• If you perform an operation on two operands and only one operand has units, then the result has the same units, but the operation also issues a warning.

• If an operation or function would result in modified or compound units, such as a multiplication that results in units of kg*m, then the result of the operation or function has no units.

Operations and functions do not support unit conversions. For example, if a variable in one table has units of meters (m), and the corresponding variable in the other table has units of centimeters (cm), then the operation treats those units as incompatible units. The operation does not attempt to convert centimeters to meters.

This table shows rules for arithmetic operations when table or timetable variables have units that are the same (both `A`), different (`A` and `B`), or undefined (one unit is undefined, and the other is either `A` or `B`).

Arithmetic Operation

Units in First Operand

Units in Second Operand

Units in Output

`plus`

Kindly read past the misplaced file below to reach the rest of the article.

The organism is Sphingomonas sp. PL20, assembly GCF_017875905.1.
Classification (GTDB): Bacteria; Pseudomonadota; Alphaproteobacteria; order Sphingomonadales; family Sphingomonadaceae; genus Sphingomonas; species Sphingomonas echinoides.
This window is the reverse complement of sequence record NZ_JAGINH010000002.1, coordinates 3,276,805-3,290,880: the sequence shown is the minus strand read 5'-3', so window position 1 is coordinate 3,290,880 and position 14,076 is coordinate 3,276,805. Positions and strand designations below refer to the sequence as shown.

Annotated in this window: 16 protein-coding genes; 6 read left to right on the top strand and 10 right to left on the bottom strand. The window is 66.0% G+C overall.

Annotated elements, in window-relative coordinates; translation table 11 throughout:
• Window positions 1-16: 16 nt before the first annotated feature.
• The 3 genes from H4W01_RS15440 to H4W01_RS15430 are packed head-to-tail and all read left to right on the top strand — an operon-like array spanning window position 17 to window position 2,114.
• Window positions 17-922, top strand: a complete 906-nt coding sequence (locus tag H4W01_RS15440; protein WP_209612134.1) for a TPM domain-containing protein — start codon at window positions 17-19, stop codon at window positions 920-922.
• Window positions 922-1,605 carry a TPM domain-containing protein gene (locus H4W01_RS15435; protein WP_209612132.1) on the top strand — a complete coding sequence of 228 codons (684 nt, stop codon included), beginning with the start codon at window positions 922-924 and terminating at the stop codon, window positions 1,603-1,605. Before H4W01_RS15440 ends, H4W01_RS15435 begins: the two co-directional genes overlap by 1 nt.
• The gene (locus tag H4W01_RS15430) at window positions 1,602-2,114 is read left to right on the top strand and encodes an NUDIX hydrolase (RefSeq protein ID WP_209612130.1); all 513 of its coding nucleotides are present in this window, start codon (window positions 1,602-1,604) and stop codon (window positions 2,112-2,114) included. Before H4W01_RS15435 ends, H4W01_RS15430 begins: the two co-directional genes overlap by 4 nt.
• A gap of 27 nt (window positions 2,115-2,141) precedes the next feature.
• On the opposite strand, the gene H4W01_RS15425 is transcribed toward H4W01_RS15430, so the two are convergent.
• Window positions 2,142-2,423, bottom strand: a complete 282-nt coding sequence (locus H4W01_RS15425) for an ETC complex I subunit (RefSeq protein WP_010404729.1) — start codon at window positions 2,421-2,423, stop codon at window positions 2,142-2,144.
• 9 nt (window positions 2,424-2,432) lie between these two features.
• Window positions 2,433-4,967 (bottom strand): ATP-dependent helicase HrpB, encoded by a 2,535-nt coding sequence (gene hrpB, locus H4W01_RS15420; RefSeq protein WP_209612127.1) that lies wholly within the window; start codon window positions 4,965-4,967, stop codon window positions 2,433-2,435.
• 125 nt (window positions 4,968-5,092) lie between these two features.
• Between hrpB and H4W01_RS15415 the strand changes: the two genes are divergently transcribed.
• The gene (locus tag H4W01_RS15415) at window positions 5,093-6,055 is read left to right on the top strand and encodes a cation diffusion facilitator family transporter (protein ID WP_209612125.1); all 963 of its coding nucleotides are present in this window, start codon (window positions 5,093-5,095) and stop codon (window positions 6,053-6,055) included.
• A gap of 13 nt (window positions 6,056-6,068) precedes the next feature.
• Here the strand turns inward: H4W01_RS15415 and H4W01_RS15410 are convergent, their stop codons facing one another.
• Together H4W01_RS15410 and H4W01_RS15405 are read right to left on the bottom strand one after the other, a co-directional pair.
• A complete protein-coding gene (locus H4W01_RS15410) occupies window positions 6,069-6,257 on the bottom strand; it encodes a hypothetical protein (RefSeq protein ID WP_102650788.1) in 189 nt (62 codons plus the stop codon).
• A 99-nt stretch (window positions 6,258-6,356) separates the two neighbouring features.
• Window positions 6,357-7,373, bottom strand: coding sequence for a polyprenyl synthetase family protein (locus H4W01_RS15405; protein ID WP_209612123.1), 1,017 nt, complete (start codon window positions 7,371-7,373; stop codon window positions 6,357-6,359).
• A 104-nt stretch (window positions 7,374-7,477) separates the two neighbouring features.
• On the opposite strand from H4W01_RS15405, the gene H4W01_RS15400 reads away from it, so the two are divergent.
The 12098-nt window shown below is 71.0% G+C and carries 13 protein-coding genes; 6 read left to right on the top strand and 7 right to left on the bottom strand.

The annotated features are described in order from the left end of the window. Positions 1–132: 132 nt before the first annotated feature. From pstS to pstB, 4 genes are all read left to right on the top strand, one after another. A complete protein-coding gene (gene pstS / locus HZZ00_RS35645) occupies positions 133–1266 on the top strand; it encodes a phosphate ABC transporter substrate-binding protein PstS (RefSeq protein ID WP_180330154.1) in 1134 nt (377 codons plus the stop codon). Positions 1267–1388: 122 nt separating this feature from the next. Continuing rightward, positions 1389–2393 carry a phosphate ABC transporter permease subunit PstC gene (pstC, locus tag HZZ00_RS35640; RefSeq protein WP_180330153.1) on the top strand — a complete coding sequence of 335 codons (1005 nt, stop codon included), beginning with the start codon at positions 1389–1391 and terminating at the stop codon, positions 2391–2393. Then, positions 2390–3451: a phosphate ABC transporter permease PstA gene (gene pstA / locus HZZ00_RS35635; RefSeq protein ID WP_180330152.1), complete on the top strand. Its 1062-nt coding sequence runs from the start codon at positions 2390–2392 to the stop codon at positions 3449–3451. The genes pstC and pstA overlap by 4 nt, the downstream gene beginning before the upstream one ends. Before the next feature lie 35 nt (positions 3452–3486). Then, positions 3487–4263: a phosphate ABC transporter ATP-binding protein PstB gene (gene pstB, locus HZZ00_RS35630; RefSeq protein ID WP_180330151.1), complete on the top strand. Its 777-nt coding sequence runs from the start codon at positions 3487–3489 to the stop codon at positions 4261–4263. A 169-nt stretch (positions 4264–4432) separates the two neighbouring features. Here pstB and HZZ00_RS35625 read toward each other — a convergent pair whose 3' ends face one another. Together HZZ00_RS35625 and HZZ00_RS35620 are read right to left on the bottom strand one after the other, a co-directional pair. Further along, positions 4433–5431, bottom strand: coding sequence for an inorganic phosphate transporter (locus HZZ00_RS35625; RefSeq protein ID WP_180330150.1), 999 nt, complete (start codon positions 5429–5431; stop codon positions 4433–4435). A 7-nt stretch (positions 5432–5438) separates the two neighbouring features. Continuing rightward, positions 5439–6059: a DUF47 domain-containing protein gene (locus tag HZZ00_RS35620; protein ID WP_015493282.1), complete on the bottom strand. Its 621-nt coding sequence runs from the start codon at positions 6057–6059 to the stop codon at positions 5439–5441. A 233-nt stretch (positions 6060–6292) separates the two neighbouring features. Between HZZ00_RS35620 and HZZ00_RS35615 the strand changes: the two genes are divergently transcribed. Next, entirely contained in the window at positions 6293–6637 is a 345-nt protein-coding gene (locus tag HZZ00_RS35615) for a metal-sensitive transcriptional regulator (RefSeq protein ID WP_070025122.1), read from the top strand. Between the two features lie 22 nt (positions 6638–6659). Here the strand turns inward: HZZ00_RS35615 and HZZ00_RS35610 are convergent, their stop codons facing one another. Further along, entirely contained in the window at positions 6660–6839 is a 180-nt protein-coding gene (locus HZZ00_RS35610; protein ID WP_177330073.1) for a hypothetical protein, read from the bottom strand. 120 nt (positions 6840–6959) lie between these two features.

`minus`

`A`

`A`

`A`

`A`

`B`

Errors

`A`

Undefined

`A` (warns)

Undefined

`A`

`A` (warns)

`times`

`A`

`A`

Undefined

`A`

`B`

Undefined

`A`

Undefined

`A` (warns)

Undefined

`A`

`A` (warns)

`rdivide`

`ldivide`

`A`

`A`

Undefined

`A`

`B`

Undefined

`A`

Undefined

`A` (warns)

Undefined

`B`

Undefined

`power`

`A`

`A`

Errors

`A`

`B`

Errors

`A`

Undefined

Undefined

Undefined

`B`

Errors

`rem`

`mod`

`A`

`A`

`A`

`A`

`B`

Errors

`A`

Undefined

`A` (warns)

Undefined

`B`

`B` (warns)

In general, logical operators and exponential, logarithmic, and trigonometric functions do not propagate units. However, some functions do propagate units when it is known that the output has the same units as the input. The functions that propagate units are:

• `abs`

• `bounds`

• `ceil`

• `cummax`

• `cummin`

• `cumsum`

• `fix`

• `floor`

• `max`

• `mean`

• `median`

• `min`

• `mode` (units propagated to first and third outputs only)

• `round`

• `std`

• `sum`

• `var` (units propagated to second output only)

### Rules for Operations and Functions on Event Tables

Since R2023b